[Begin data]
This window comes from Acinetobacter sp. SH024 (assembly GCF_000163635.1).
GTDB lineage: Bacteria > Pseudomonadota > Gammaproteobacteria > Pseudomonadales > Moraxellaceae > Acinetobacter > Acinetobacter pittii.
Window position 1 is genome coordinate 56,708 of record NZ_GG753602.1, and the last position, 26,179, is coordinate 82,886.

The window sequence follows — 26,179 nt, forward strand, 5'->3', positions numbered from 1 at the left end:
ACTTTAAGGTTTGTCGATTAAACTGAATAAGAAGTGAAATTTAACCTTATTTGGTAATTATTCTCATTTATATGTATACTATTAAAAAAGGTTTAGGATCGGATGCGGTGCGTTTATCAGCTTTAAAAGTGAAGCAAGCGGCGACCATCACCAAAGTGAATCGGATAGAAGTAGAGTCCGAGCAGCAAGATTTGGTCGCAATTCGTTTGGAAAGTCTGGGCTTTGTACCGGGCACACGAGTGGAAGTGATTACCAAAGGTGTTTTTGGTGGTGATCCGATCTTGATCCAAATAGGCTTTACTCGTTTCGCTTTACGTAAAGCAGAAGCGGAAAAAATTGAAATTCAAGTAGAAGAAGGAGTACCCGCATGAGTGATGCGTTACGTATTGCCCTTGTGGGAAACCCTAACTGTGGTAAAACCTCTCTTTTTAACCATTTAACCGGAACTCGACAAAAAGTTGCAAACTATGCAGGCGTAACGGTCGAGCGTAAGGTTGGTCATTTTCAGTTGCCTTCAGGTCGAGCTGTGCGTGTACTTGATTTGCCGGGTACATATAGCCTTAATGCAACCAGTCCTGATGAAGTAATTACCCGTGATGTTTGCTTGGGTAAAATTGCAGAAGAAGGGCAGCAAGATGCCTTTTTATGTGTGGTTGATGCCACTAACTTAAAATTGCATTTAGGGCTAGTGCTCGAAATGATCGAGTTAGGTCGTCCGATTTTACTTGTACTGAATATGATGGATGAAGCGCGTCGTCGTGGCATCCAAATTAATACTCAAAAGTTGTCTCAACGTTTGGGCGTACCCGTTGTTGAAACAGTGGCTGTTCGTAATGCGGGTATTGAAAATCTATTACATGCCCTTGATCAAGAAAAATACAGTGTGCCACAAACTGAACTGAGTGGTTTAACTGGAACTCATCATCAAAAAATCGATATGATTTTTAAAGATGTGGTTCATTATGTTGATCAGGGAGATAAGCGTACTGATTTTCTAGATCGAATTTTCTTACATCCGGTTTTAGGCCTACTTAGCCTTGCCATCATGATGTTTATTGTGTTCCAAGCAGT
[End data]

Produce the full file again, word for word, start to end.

This window comes from Acinetobacter sp. SH024 (assembly GCF_000163635.1).
GTDB lineage: Bacteria > Pseudomonadota > Gammaproteobacteria > Pseudomonadales > Moraxellaceae > Acinetobacter > Acinetobacter pittii.
Window position 1 is genome coordinate 56,708 of record NZ_GG753602.1, and the last position, 26,179, is coordinate 82,886.

The window sequence follows — 26,179 nt, forward strand, 5'->3', positions numbered from 1 at the left end:
ACTTTAAGGTTTGTCGATTAAACTGAATAAGAAGTGAAATTTAACCTTATTTGGTAATTATTCTCATTTATATGTATACTATTAAAAAAGGTTTAGGATCGGATGCGGTGCGTTTATCAGCTTTAAAAGTGAAGCAAGCGGCGACCATCACCAAAGTGAATCGGATAGAAGTAGAGTCCGAGCAGCAAGATTTGGTCGCAATTCGTTTGGAAAGTCTGGGCTTTGTACCGGGCACACGAGTGGAAGTGATTACCAAAGGTGTTTTTGGTGGTGATCCGATCTTGATCCAAATAGGCTTTACTCGTTTCGCTTTACGTAAAGCAGAAGCGGAAAAAATTGAAATTCAAGTAGAAGAAGGAGTACCCGCATGAGTGATGCGTTACGTATTGCCCTTGTGGGAAACCCTAACTGTGGTAAAACCTCTCTTTTTAACCATTTAACCGGAACTCGACAAAAAGTTGCAAACTATGCAGGCGTAACGGTCGAGCGTAAGGTTGGTCATTTTCAGTTGCCTTCAGGTCGAGCTGTGCGTGTACTTGATTTGCCGGGTACATATAGCCTTAATGCAACCAGTCCTGATGAAGTAATTACCCGTGATGTTTGCTTGGGTAAAATTGCAGAAGAAGGGCAGCAAGATGCCTTTTTATGTGTGGTTGATGCCACTAACTTAAAATTGCATTTAGGGCTAGTGCTCGAAATGATCGAGTTAGGTCGTCCGATTTTACTTGTACTGAATATGATGGATGAAGCGCGTCGTCGTGGCATCCAAATTAATACTCAAAAGTTGTCTCAACGTTTGGGCGTACCCGTTGTTGAAACAGTGGCTGTTCGTAATGCGGGTATTGAAAATCTATTACATGCCCTTGATCAAGAAAAATACAGTGTGCCACAAACTGAACTGAGTGGTTTAACTGGAACTCATCATCAAAAAATCGATATGATTTTTAAAGATGTGGTTCATTATGTTGATCAGGGAGATAAGCGTACTGATTTTCTAGATCGAATTTTCTTACATCCGGTTTTAGGCCTACTTAGCCTTGCCATCATGATGTTTATTGTGTTCCAAGCAGT